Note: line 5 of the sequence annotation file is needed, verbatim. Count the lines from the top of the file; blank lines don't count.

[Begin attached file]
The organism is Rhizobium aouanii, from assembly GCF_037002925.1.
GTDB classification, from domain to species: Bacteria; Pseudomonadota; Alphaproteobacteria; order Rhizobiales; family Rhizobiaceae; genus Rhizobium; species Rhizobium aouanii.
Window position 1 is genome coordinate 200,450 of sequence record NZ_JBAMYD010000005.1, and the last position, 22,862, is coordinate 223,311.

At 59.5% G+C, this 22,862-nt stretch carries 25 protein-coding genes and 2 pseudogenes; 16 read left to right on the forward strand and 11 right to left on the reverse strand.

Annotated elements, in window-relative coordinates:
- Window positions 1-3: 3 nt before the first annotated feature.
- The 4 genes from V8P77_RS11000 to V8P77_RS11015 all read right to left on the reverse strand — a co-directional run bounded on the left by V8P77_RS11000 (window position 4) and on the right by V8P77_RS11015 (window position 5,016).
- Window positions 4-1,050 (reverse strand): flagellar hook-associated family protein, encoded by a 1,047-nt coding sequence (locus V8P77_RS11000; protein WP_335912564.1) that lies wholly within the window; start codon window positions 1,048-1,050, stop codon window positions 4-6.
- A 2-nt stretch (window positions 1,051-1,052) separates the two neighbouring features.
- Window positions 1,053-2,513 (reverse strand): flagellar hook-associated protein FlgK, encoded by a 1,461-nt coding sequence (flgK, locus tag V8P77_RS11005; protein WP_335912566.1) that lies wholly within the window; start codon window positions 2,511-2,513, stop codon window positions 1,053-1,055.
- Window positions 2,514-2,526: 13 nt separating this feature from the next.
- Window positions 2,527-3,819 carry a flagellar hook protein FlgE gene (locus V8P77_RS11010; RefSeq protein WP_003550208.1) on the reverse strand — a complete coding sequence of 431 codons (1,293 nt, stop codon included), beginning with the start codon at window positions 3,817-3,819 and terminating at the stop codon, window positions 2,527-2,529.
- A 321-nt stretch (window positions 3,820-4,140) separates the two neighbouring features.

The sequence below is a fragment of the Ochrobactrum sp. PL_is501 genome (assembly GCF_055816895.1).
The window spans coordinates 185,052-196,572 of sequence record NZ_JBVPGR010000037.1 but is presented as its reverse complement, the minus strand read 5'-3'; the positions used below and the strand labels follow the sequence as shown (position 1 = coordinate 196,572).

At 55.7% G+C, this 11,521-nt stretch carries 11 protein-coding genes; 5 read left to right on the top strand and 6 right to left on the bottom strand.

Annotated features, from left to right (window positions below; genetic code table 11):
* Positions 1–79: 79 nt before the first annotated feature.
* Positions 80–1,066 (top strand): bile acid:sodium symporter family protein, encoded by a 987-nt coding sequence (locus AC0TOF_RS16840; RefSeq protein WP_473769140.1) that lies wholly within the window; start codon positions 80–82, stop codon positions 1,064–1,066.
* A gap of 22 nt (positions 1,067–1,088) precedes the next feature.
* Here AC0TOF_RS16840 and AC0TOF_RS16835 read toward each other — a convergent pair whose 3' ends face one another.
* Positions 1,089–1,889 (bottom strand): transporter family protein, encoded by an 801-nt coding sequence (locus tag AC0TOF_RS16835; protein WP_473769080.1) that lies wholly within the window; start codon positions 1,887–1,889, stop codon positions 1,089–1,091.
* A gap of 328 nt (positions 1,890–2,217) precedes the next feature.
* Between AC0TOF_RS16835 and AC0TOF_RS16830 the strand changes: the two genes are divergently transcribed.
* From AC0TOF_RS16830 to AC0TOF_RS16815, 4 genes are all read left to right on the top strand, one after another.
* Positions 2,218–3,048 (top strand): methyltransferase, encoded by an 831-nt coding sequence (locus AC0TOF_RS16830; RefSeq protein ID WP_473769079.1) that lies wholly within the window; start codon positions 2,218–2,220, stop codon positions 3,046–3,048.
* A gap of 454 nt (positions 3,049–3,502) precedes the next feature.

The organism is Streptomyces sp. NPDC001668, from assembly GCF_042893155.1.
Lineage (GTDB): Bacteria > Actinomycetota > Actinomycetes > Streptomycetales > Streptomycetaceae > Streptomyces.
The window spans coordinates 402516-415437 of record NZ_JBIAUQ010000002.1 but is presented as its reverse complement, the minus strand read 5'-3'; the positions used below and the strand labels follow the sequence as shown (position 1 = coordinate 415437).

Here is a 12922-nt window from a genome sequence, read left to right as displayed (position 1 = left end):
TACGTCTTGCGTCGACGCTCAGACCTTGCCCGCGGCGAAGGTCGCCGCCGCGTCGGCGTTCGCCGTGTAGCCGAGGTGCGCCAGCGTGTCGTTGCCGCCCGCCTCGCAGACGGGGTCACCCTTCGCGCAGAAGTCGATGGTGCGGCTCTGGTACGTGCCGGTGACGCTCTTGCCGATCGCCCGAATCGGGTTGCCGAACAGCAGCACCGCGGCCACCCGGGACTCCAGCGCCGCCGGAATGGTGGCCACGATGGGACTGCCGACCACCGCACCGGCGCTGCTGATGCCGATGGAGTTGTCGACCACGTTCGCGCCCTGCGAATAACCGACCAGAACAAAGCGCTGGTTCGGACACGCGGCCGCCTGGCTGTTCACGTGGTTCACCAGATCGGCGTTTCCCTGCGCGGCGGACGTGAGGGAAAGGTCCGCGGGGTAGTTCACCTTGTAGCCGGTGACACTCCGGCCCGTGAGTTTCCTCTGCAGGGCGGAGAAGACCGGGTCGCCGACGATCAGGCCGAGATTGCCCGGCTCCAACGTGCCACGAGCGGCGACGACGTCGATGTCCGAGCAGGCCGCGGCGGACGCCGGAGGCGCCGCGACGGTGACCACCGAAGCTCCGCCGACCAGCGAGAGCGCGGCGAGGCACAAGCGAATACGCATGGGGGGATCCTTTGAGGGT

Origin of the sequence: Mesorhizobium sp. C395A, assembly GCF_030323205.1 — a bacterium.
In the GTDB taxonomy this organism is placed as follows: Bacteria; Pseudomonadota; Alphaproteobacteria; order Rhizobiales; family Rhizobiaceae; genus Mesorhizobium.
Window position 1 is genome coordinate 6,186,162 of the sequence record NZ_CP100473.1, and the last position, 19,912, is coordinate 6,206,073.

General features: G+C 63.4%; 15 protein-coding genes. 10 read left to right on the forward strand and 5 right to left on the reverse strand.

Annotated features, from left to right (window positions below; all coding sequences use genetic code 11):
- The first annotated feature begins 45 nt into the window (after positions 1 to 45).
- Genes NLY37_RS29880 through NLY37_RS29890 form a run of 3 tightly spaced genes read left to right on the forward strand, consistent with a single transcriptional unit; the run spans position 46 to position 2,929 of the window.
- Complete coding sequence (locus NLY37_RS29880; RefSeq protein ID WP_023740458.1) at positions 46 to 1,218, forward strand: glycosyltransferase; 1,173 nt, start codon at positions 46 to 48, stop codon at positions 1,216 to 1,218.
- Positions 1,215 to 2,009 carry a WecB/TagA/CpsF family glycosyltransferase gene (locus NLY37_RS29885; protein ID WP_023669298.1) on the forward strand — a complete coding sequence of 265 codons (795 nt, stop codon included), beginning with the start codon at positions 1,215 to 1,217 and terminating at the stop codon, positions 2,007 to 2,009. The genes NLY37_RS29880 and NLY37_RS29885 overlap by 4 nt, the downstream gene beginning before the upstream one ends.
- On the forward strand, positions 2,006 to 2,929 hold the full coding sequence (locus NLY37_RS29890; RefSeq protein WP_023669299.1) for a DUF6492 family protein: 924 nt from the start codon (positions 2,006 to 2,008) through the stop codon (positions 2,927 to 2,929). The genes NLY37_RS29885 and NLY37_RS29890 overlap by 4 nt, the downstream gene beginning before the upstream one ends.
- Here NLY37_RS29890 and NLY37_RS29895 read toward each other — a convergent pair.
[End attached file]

Annotated elements, in window-relative coordinates: